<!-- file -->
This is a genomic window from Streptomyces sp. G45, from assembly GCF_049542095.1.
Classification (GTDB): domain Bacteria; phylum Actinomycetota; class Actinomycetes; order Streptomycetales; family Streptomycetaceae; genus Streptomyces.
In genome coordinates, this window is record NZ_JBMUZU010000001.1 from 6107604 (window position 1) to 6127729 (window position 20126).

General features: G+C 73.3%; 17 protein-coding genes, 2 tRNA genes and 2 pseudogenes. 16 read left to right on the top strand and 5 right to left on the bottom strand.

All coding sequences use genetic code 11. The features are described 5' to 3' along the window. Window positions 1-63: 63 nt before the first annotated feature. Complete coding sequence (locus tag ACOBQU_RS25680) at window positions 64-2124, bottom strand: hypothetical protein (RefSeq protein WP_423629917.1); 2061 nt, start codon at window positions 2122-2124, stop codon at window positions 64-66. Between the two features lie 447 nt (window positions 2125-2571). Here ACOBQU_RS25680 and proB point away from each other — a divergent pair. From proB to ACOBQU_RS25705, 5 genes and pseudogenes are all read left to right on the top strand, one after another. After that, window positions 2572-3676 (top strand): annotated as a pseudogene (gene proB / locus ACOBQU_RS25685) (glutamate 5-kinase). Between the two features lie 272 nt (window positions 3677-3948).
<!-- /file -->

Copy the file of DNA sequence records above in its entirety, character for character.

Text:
This is a genomic window from Streptomyces sp. G45, from assembly GCF_049542095.1.
Classification (GTDB): domain Bacteria; phylum Actinomycetota; class Actinomycetes; order Streptomycetales; family Streptomycetaceae; genus Streptomyces.
In genome coordinates, this window is record NZ_JBMUZU010000001.1 from 6107604 (window position 1) to 6127729 (window position 20126).

General features: G+C 73.3%; 17 protein-coding genes, 2 tRNA genes and 2 pseudogenes. 16 read left to right on the top strand and 5 right to left on the bottom strand.

All coding sequences use genetic code 11. The features are described 5' to 3' along the window. Window positions 1-63: 63 nt before the first annotated feature. Complete coding sequence (locus tag ACOBQU_RS25680) at window positions 64-2124, bottom strand: hypothetical protein (RefSeq protein WP_423629917.1); 2061 nt, start codon at window positions 2122-2124, stop codon at window positions 64-66. Between the two features lie 447 nt (window positions 2125-2571). Here ACOBQU_RS25680 and proB point away from each other — a divergent pair. From proB to ACOBQU_RS25705, 5 genes and pseudogenes are all read left to right on the top strand, one after another. After that, window positions 2572-3676 (top strand): annotated as a pseudogene (gene proB / locus ACOBQU_RS25685) (glutamate 5-kinase). Between the two features lie 272 nt (window positions 3677-3948).